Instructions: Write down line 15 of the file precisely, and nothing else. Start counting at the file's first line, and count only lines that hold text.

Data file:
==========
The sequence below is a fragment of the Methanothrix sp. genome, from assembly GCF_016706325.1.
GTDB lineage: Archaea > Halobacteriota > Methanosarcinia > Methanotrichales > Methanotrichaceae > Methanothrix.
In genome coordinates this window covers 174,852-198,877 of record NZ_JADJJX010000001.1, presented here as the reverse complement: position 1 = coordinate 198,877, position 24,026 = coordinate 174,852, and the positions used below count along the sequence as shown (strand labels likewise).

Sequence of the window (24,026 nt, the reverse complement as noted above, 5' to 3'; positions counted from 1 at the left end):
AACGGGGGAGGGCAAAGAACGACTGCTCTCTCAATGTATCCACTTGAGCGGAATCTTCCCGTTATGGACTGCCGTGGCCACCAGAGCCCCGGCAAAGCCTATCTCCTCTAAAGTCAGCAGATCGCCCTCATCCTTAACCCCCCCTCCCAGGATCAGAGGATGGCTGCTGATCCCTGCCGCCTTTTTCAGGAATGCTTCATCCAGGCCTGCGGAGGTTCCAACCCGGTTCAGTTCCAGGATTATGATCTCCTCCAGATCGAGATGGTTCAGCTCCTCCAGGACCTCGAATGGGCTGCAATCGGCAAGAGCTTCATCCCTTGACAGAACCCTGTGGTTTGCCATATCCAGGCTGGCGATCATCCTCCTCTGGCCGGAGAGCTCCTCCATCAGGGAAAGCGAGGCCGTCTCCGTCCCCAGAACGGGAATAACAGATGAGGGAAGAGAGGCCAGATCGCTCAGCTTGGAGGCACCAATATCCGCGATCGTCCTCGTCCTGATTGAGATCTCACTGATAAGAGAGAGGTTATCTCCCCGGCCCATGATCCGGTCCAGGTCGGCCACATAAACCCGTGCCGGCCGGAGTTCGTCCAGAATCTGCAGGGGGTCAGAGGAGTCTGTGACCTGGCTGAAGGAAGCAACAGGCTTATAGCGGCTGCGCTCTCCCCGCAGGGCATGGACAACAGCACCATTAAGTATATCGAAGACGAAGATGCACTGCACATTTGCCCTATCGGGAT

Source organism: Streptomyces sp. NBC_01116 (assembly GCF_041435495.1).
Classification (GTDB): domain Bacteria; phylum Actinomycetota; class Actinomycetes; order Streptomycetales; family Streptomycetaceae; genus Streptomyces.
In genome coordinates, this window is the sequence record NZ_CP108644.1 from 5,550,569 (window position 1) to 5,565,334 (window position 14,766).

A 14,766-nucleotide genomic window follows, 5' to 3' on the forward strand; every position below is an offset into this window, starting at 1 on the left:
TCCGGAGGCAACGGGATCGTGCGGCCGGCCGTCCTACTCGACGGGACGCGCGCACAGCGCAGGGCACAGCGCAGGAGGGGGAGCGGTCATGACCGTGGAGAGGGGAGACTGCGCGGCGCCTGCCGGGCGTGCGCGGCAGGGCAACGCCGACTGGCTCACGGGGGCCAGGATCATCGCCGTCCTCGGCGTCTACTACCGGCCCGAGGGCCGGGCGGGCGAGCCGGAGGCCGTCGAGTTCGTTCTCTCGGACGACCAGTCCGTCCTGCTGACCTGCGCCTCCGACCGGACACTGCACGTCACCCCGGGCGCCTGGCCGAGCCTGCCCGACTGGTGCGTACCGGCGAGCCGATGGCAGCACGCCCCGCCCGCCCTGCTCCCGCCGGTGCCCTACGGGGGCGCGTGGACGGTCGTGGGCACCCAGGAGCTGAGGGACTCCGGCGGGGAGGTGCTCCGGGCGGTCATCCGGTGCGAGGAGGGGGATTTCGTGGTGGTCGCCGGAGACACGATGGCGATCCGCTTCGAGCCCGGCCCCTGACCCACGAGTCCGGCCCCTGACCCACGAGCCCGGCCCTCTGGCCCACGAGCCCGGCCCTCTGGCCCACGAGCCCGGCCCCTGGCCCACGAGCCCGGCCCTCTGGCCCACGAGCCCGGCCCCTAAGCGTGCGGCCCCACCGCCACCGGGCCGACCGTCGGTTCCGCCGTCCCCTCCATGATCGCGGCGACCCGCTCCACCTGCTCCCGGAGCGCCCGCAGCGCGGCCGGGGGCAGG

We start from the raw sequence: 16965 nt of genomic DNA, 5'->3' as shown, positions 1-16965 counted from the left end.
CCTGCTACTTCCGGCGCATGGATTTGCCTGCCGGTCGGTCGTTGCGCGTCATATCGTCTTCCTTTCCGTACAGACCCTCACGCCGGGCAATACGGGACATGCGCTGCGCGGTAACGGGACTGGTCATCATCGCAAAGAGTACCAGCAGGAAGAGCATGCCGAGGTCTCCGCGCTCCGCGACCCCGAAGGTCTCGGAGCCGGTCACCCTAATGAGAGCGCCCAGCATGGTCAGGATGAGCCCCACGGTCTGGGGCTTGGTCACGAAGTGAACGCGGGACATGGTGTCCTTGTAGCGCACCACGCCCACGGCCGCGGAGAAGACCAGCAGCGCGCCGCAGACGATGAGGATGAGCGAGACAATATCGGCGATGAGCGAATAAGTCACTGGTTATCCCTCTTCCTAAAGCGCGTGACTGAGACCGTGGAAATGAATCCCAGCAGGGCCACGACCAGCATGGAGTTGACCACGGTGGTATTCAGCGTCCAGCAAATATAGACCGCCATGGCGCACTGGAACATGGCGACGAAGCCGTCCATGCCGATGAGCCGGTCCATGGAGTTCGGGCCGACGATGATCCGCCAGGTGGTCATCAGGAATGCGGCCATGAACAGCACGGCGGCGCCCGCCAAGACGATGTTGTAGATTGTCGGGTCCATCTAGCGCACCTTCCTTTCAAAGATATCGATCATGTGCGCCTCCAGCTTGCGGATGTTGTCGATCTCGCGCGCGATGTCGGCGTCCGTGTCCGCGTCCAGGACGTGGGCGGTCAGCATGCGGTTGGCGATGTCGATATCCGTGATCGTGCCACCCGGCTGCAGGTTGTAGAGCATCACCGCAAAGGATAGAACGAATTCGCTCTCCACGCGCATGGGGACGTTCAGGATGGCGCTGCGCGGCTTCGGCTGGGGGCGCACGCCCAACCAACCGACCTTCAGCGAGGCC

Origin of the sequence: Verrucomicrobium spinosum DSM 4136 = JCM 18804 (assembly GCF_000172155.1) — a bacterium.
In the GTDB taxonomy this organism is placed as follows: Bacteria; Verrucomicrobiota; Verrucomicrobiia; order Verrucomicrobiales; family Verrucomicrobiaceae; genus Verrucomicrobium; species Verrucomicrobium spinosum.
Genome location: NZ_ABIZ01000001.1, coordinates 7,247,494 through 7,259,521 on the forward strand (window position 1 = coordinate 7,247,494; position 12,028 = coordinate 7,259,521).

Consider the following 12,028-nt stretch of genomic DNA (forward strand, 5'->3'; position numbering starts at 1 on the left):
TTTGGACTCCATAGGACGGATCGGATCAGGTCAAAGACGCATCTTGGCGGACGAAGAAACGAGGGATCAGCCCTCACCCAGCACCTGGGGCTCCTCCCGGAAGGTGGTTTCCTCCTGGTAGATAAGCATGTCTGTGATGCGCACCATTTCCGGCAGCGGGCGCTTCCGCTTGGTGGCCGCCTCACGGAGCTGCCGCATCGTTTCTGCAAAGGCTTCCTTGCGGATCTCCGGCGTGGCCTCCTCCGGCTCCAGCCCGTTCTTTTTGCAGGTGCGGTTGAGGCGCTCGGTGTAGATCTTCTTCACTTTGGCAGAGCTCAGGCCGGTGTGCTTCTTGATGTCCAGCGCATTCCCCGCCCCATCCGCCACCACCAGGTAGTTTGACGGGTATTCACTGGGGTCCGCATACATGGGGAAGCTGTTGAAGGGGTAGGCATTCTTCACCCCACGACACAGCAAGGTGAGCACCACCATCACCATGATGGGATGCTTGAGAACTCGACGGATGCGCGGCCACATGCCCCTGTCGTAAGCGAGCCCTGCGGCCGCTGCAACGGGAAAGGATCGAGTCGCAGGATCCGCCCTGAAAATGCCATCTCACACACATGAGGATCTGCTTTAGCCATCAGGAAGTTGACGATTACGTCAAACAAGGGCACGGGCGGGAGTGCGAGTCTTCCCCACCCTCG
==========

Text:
Genome location: NZ_ABIZ01000001.1, coordinates 7,247,494 through 7,259,521 on the forward strand (window position 1 = coordinate 7,247,494; position 12,028 = coordinate 7,259,521).